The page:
Weather forecasting: Weather forecasting: In The Times, Ben Macintyre refers to the first public weather forecast carried in The Times on 1 August 1861. He describes the life of Robert Fitzroy, onetime Captain of HMS Beagle, who invented the phrase “weather forecasting” and the practice of it in the mid Victorian era. His work in collating weather reports using the telegraph saved many mariners’ lives but, depressed by criticism of his accuracy and accusations that he was thwarting God’s will, Fitzroy look his own life in 1865.
White Ship disaster: The Telegraph reports the initial success of an expedition sponsored by Earl Spencer, author of a recent bestseller about the 1120 disaster off Barfleur where William the Aetheling, Henry I’s only son, drowned with many others. Divers have identified a piece of wreckage corresponding to modern understanding of what the ship would have been like.
Hastings Area Archaeological Research Group (HAARG)
In 2019 HAARG were invited by the National Trust to re-survey land at Smallhythe Place near Tenterden, the site of a medieval shipyard. The site has previously been investigated by the Channel 4 programme ‘Time Team’ in June 1998 (Season 6 Episode 6 available on You Tube). HAARG’s survey identified additional features suggestive of a settlement area further up the kiln field.
The National Trust is running a two-week programme of further investigations. HAARG has been invited to run a series of trial excavations in the settlement area. HAARG feel that this is quite a privilege. The work will commence from Wednesday 4th August to Friday 13th August, with Sunday 8th August as a rest day; hours 10am to 4pm.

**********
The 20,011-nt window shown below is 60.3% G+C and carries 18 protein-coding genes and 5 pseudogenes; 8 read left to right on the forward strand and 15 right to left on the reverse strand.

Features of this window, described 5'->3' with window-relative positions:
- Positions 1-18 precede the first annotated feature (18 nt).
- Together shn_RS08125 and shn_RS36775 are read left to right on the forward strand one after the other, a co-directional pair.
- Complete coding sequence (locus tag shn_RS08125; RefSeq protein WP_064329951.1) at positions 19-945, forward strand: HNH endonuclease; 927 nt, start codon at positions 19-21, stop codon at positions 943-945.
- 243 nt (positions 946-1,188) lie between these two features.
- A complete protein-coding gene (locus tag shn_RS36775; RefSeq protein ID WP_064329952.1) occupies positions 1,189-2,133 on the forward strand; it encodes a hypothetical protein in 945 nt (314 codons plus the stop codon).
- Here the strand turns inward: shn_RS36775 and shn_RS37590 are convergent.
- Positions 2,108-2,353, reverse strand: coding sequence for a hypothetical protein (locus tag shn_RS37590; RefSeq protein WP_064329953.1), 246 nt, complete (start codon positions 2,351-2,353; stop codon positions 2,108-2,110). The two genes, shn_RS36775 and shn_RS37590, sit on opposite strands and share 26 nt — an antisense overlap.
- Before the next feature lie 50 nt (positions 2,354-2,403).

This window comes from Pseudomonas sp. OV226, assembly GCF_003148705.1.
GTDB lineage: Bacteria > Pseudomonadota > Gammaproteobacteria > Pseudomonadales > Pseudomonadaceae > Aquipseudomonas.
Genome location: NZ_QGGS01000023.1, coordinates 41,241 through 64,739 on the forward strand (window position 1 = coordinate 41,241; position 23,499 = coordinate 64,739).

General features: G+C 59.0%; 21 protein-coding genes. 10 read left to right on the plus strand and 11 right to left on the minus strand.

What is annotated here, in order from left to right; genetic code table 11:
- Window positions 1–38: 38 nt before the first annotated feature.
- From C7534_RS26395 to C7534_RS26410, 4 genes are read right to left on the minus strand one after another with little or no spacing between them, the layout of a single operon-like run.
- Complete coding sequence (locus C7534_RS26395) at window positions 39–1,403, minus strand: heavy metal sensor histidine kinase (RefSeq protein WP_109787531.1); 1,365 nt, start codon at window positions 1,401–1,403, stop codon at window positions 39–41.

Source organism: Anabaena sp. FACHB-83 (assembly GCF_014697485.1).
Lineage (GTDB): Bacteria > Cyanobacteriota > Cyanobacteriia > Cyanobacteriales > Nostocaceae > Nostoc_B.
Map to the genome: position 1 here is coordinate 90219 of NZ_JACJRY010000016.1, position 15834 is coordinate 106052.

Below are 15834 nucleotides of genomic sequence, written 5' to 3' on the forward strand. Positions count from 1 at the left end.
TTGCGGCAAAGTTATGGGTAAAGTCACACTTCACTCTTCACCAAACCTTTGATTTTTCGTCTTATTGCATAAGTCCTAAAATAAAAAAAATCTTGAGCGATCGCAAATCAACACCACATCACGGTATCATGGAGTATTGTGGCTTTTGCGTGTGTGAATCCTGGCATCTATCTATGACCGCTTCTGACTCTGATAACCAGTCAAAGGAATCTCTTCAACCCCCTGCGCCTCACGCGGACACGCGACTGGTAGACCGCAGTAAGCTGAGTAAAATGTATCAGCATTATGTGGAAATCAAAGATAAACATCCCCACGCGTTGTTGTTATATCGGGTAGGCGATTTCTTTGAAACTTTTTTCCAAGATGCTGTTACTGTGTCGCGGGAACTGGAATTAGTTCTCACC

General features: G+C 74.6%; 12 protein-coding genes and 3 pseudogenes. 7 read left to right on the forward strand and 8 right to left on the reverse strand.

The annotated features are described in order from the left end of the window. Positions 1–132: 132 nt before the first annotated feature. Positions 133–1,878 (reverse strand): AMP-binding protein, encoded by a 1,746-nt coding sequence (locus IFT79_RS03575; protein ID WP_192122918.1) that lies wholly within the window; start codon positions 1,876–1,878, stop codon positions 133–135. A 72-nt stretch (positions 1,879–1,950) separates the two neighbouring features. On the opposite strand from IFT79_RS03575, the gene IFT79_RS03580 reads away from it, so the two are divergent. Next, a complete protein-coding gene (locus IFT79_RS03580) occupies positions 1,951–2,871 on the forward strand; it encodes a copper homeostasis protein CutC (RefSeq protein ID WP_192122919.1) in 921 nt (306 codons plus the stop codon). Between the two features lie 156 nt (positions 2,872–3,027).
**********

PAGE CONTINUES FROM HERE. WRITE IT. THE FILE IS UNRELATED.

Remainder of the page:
Hastings Museum and Art Gallery
A new exhibition, Ingenious Contraptions, runs 29 May-2 August. It introduces the visitor to amazing automata from the collection of the Cabaret Mechanical Theatre, an engaging and entertaining exhibition for families and enthusiasts alike. The automata will be displayed with carefully selected Museum items to marvel at their mechanics. More information is available at https://cabaret.co.uk. The opening hours will be Thursdays to Sundays from 10 am to 12.30 pm and 2pm to 5pm. Tickets need to be purchased in advance, either from their website http://www.hmag.org.uk or by phone on 01424 451052.
More information on the Museum’s exhibitions is available at http://www.hmag.org.uk
The British Library is going to archive our website in the UK Web Archive and to make it publicly available via that route. The UK Web Archive was established in 2004 to capture and archive websites from the UK domain and across the web, responding to the challenge of a digital black hole in the nations memory. It contains specially selected websites that represent different aspects of UK heritage on the web, as well as important global events. We work closely with leading international institutions to collect and permanently preserve the web, and the open UK Web Archive can be seen at http://www.webarchive.org.uk/.